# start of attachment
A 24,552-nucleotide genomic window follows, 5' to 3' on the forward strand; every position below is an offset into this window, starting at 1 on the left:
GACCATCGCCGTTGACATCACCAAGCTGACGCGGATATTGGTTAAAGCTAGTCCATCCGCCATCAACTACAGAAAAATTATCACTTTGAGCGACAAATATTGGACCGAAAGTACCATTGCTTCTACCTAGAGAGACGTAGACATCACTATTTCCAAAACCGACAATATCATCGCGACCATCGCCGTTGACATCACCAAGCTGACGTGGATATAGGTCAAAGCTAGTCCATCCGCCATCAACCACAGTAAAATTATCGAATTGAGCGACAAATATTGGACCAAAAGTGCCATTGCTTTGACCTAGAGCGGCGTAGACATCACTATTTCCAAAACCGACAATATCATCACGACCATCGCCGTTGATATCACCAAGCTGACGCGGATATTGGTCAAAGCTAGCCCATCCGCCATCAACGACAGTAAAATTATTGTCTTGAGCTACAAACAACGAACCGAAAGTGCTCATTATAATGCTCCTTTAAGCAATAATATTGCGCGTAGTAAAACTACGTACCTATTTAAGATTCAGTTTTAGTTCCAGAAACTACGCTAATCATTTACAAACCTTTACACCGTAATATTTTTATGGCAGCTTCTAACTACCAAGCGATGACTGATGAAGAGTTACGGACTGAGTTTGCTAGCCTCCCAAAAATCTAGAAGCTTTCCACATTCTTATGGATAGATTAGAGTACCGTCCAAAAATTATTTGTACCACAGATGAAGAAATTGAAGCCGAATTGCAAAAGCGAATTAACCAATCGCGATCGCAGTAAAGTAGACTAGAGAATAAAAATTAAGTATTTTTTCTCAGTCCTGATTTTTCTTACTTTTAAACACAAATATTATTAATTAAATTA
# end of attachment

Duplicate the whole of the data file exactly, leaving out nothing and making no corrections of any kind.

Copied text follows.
A 24,552-nucleotide genomic window follows, 5' to 3' on the forward strand; every position below is an offset into this window, starting at 1 on the left:
GACCATCGCCGTTGACATCACCAAGCTGACGCGGATATTGGTTAAAGCTAGTCCATCCGCCATCAACTACAGAAAAATTATCACTTTGAGCGACAAATATTGGACCGAAAGTACCATTGCTTCTACCTAGAGAGACGTAGACATCACTATTTCCAAAACCGACAATATCATCGCGACCATCGCCGTTGACATCACCAAGCTGACGTGGATATAGGTCAAAGCTAGTCCATCCGCCATCAACCACAGTAAAATTATCGAATTGAGCGACAAATATTGGACCAAAAGTGCCATTGCTTTGACCTAGAGCGGCGTAGACATCACTATTTCCAAAACCGACAATATCATCACGACCATCGCCGTTGATATCACCAAGCTGACGCGGATATTGGTCAAAGCTAGCCCATCCGCCATCAACGACAGTAAAATTATTGTCTTGAGCTACAAACAACGAACCGAAAGTGCTCATTATAATGCTCCTTTAAGCAATAATATTGCGCGTAGTAAAACTACGTACCTATTTAAGATTCAGTTTTAGTTCCAGAAACTACGCTAATCATTTACAAACCTTTACACCGTAATATTTTTATGGCAGCTTCTAACTACCAAGCGATGACTGATGAAGAGTTACGGACTGAGTTTGCTAGCCTCCCAAAAATCTAGAAGCTTTCCACATTCTTATGGATAGATTAGAGTACCGTCCAAAAATTATTTGTACCACAGATGAAGAAATTGAAGCCGAATTGCAAAAGCGAATTAACCAATCGCGATCGCAGTAAAGTAGACTAGAGAATAAAAATTAAGTATTTTTTCTCAGTCCTGATTTTTCTTACTTTTAAACACAAATATTATTAATTAAATTA